Amazon Online Grocery Sales Surge with Whole Foods Acquisition

Amazon Online Grocery Sales Surge with Whole Foods Acquisition

In the first week after its acquisition by Amazon, Whole Foods’ branded product web sales reached $500,000, after Amazon placed about 2,000 items from Whole Foods’ 365 Everyday Value brand on its site.

On June 16, 2017 Amazon rocked the grocery world by announcing plans to acquire Whole Foods Market in an all-cash transaction valued at $13.7 billion. The acquisition, the largest in Amazon’s history, closed in August 2017.

Following the acquisition, Amazon immediately implemented high-profile changes, including:

  • Lowering prices on certain produce and refrigerated fresh food staples by 10% to 43%
  • Tying in Whole Foods to the Amazon Prime rewards program, including Amazon Visa cards and Amazon ACH debit rewards
  • Adding hundreds of Whole Foods items through a new Whole Foods category to Amazon Fresh
  • Merchandising Echo + Echo Dot in Whole Foods stores, providing physical touch-points for all things Amazon

Whole Foods’ and Amazon’s shares rose 30% and 2%, respectively, following the unexpected acquisition. Rival grocery retailers saw their shares plummet following the move, with Kroger lowering by 15%, Supervalu 14%, Sprout 13%, Target 8%, Costco 7%, Walmart 7%, and Ahold by 5%.

Amazon + Whole Foods as Grocer

Amazon’s Whole Foods acquisition marks a tipping point in an industry shift already underway. Packaged Facts’ new report on natural channel grocery shopping covers these three key grocery retail trends:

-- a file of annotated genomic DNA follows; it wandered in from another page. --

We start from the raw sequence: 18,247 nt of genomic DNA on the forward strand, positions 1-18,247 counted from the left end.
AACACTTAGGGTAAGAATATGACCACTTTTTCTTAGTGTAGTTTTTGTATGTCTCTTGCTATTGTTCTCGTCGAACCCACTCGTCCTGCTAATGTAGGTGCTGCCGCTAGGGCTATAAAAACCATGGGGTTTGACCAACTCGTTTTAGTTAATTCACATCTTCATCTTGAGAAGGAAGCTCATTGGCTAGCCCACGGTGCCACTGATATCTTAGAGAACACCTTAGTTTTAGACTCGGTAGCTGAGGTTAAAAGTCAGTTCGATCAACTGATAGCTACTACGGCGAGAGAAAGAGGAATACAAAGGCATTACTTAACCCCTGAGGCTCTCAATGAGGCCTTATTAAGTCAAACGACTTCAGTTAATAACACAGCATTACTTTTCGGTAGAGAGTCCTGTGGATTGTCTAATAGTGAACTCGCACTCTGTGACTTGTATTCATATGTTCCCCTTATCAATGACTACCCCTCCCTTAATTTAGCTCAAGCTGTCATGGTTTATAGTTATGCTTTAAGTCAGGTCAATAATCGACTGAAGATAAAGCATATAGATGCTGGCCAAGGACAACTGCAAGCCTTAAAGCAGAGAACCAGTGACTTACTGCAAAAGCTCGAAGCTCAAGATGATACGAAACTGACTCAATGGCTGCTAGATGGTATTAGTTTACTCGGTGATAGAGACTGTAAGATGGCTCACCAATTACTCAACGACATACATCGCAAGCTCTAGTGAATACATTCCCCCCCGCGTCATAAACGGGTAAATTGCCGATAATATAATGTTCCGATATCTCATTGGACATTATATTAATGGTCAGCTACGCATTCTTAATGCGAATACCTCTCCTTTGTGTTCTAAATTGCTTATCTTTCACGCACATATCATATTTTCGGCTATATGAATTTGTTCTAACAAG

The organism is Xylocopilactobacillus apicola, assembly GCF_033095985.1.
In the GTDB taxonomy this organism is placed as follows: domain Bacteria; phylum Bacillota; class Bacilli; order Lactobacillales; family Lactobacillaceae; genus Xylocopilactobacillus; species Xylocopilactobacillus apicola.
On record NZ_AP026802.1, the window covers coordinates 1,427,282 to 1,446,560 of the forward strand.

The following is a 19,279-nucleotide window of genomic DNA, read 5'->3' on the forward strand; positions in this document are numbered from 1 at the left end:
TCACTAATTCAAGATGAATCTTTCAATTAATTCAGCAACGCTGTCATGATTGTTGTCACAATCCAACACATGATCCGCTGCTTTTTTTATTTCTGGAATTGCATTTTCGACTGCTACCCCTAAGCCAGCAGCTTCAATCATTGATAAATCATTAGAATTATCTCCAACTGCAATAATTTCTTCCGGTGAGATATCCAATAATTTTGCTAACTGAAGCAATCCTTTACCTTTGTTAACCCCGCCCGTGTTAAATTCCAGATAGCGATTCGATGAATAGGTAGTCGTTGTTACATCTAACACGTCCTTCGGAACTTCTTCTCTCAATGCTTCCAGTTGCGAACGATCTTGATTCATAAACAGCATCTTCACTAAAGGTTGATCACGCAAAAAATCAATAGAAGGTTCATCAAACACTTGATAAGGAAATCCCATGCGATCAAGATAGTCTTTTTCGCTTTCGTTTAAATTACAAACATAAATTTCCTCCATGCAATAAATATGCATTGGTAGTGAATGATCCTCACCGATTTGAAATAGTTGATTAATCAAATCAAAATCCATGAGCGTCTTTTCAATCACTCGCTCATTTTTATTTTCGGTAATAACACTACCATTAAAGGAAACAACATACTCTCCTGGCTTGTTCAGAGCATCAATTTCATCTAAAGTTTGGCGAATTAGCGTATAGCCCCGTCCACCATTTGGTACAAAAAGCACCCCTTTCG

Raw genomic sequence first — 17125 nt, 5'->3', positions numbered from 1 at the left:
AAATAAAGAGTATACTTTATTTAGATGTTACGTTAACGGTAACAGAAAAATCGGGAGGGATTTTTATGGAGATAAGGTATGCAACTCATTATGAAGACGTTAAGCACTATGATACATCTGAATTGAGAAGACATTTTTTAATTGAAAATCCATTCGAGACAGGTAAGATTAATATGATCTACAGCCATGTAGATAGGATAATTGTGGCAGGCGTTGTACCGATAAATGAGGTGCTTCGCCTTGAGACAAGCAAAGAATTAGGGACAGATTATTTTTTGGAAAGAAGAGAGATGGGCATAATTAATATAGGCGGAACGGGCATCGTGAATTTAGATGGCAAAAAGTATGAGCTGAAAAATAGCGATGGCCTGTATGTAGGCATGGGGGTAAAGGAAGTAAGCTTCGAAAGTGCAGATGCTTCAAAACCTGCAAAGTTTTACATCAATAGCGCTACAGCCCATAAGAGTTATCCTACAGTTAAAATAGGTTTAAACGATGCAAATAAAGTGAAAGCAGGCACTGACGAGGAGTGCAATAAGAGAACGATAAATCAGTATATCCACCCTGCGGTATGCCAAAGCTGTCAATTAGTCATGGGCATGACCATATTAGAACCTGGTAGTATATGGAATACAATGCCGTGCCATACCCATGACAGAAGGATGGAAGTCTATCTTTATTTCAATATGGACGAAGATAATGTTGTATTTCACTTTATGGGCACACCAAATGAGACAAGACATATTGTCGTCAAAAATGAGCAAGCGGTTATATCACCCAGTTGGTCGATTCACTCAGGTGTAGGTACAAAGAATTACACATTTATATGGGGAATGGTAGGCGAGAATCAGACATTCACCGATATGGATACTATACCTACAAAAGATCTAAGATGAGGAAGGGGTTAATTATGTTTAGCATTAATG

1. E-commerce: Amazon is easily the largest online grocer, fielding its Amazon Prime and Amazon pantry for packaged goods, and Amazon fresh for fresh/non-perishables. Amazon’s online shoppers seem happy: Amazon Fresh is No.1 in satisfaction. While e-commerce grocery currently accounts for less than 3% of grocery and consumable sales, Amazon is surging into brick-and-click groceries because shopping for fresh foods is an essential daily activity.
  2. Home Delivery: Instacart or Not?: The alternative to in-store pickup – and Amazon’s claim to logistics fame – is home delivery, which an increasing number of brick-and-mortar grocers are exploring. To date, most brick-and-mortar grocers have opted to work with a third-party home delivery service. Enter Instacart: Founded in 2012, the grocery delivery service has clients including Whole Foods, Costco, and CVS. According to Whole Foods management, Instacart accounts for sale shares in the mid to high single digits in participating stores. Amazon’s Whole Foods acquisition, may, however, change this relationship.   
  3. >Self-Checkout/Frictionless Shopping:In-store pickup gets shoppers in and out of the store quickly, as does self-checkout. Since its Whole Foods acquisition, Amazon has repeatedly stated it does not plan to automate cashier jobs. But Amazon has demonstrated that it possesses advanced checkout technology: Amazon Go, a new and completely “frictionless” service that Amazon is testing in its small grocery store in Seattle, allows Amazon employees to walk in, shop, and walk out without going through checkout. It is possible that Amazon will roll out Amazon Go locations or technology nationwide, including in Whole Foods stores. Amazon's acquisition will result in increased automation, but it will not spell the end of human employment: Amazon will redeploy human capital in such a way that enhances higher-touch involvement between staff and customer and between customers and Amazon products and services. 

Although Amazon’s grocery penetration is minor compared to food retail giants such as Walmart and Kroger, the e-commerce giant has seemingly overnight topped the brick-and-mortar natural and organic foods channel in the U.S., covered in Packaged Facts’ new report, Whole Foods, Trader Joe’s, and Natural Channel Grocery Shopping: The Future of Food Retailing.

For further coverage of Amazon's consumer usage and engagement trends and related consumer usage and engagement strategies, visit Packaged Facts' Amazon Strategies and the Amazon Shopper.

Discover more about the market for online food shopping in Packaged Facts' report, Online Food Shopping and Grocery Delivery in the U.S.: Future of Food Retailing